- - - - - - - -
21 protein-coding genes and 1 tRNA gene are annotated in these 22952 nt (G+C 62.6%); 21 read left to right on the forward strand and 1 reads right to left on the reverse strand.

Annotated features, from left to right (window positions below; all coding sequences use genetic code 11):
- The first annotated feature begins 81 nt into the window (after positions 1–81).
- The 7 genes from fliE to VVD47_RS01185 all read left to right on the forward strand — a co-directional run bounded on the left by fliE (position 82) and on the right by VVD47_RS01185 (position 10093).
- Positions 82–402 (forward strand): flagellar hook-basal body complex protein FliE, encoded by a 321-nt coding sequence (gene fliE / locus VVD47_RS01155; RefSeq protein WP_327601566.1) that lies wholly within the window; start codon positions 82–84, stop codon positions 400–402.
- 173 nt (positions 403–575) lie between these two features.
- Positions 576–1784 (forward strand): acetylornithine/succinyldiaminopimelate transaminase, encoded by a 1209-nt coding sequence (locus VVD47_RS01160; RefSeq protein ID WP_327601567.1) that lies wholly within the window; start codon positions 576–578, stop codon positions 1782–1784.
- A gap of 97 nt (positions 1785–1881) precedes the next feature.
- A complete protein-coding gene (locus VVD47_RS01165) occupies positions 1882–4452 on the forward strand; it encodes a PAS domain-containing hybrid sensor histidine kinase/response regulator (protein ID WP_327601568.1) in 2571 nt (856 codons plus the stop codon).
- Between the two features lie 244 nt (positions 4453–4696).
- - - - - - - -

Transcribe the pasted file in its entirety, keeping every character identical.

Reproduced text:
21 protein-coding genes and 1 tRNA gene are annotated in these 22952 nt (G+C 62.6%); 21 read left to right on the forward strand and 1 reads right to left on the reverse strand.

Annotated features, from left to right (window positions below; all coding sequences use genetic code 11):
- The first annotated feature begins 81 nt into the window (after positions 1–81).
- The 7 genes from fliE to VVD47_RS01185 all read left to right on the forward strand — a co-directional run bounded on the left by fliE (position 82) and on the right by VVD47_RS01185 (position 10093).
- Positions 82–402 (forward strand): flagellar hook-basal body complex protein FliE, encoded by a 321-nt coding sequence (gene fliE / locus VVD47_RS01155; RefSeq protein WP_327601566.1) that lies wholly within the window; start codon positions 82–84, stop codon positions 400–402.
- 173 nt (positions 403–575) lie between these two features.
- Positions 576–1784 (forward strand): acetylornithine/succinyldiaminopimelate transaminase, encoded by a 1209-nt coding sequence (locus VVD47_RS01160; RefSeq protein ID WP_327601567.1) that lies wholly within the window; start codon positions 576–578, stop codon positions 1782–1784.
- A gap of 97 nt (positions 1785–1881) precedes the next feature.
- A complete protein-coding gene (locus VVD47_RS01165) occupies positions 1882–4452 on the forward strand; it encodes a PAS domain-containing hybrid sensor histidine kinase/response regulator (protein ID WP_327601568.1) in 2571 nt (856 codons plus the stop codon).
- Between the two features lie 244 nt (positions 4453–4696).